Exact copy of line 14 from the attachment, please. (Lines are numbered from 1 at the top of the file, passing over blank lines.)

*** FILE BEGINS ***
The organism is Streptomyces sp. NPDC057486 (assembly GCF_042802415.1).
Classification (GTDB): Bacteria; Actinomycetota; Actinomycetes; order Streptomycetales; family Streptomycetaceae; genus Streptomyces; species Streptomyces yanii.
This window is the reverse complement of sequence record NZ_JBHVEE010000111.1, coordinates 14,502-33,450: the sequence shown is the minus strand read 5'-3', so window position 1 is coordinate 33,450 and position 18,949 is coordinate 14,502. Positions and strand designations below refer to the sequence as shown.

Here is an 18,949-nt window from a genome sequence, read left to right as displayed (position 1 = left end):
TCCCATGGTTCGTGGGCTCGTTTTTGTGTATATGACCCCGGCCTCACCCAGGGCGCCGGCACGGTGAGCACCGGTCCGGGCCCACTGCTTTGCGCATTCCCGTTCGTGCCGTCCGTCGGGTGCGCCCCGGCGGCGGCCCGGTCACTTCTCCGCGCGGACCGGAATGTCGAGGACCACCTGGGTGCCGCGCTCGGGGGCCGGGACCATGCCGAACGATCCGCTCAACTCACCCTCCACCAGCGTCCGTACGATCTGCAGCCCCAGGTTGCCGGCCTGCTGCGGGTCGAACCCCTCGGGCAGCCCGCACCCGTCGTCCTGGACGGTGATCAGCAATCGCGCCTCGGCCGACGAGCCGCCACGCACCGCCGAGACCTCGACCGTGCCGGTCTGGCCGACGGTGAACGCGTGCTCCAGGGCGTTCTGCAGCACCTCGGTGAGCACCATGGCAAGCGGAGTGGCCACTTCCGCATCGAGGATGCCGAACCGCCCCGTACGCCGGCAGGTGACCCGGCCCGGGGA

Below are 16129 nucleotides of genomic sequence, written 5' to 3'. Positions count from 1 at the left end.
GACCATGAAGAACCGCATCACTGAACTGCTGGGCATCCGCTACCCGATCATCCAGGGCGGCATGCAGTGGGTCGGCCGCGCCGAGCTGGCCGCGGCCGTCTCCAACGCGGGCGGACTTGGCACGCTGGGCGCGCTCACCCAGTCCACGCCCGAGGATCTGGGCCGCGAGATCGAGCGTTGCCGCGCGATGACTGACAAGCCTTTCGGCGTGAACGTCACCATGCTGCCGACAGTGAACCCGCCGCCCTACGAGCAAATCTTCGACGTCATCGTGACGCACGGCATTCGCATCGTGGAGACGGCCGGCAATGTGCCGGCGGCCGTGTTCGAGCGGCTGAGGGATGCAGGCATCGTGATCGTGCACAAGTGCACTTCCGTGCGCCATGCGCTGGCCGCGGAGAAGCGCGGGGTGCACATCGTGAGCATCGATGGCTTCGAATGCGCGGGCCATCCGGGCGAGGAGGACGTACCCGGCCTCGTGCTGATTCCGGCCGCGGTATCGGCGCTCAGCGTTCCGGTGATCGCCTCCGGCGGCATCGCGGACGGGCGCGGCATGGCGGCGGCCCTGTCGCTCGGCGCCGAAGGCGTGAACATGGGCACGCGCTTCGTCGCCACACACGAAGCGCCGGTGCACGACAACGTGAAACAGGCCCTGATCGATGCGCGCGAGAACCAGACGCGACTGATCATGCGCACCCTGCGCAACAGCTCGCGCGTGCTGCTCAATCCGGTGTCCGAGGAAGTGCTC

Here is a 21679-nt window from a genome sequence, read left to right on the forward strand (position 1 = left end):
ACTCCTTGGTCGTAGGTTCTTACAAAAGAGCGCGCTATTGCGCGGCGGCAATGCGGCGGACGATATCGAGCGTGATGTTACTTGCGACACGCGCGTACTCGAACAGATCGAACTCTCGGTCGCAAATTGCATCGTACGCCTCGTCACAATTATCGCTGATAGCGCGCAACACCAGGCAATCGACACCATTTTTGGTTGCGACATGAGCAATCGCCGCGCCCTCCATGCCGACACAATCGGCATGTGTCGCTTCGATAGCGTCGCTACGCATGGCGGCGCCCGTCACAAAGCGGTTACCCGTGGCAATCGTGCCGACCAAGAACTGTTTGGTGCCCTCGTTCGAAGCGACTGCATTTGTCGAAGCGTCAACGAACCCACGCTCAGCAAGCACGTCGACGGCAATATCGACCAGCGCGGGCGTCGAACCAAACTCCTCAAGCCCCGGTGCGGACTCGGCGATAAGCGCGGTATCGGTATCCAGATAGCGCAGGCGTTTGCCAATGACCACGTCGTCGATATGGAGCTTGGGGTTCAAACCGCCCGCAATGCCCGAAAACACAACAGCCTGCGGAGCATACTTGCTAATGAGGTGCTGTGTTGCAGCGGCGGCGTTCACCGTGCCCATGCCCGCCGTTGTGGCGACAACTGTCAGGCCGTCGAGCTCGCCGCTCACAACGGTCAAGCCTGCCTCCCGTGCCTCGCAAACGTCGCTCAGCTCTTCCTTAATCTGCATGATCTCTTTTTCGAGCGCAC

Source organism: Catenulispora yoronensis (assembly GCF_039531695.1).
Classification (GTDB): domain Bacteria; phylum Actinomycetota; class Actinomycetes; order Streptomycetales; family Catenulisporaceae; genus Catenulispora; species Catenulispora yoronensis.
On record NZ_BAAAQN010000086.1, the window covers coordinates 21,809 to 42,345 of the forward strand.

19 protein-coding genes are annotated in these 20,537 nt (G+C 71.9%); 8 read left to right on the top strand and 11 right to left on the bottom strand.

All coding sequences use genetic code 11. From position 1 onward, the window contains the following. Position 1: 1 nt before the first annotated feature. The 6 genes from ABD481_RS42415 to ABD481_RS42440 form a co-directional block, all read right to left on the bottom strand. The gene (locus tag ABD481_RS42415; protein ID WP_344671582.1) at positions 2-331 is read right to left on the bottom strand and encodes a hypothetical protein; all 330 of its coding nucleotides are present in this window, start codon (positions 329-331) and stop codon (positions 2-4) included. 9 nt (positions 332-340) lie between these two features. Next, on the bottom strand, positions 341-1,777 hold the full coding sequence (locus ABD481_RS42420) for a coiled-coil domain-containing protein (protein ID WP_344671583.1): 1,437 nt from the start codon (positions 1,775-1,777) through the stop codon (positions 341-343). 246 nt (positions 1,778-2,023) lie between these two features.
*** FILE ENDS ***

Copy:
All coding sequences use genetic code 11. From position 1 onward, the window contains the following. Position 1: 1 nt before the first annotated feature. The 6 genes from ABD481_RS42415 to ABD481_RS42440 form a co-directional block, all read right to left on the bottom strand. The gene (locus tag ABD481_RS42415; protein ID WP_344671582.1) at positions 2-331 is read right to left on the bottom strand and encodes a hypothetical protein; all 330 of its coding nucleotides are present in this window, start codon (positions 329-331) and stop codon (positions 2-4) included. 9 nt (positions 332-340) lie between these two features. Next, on the bottom strand, positions 341-1,777 hold the full coding sequence (locus ABD481_RS42420) for a coiled-coil domain-containing protein (protein ID WP_344671583.1): 1,437 nt from the start codon (positions 1,775-1,777) through the stop codon (positions 341-343). 246 nt (positions 1,778-2,023) lie between these two features.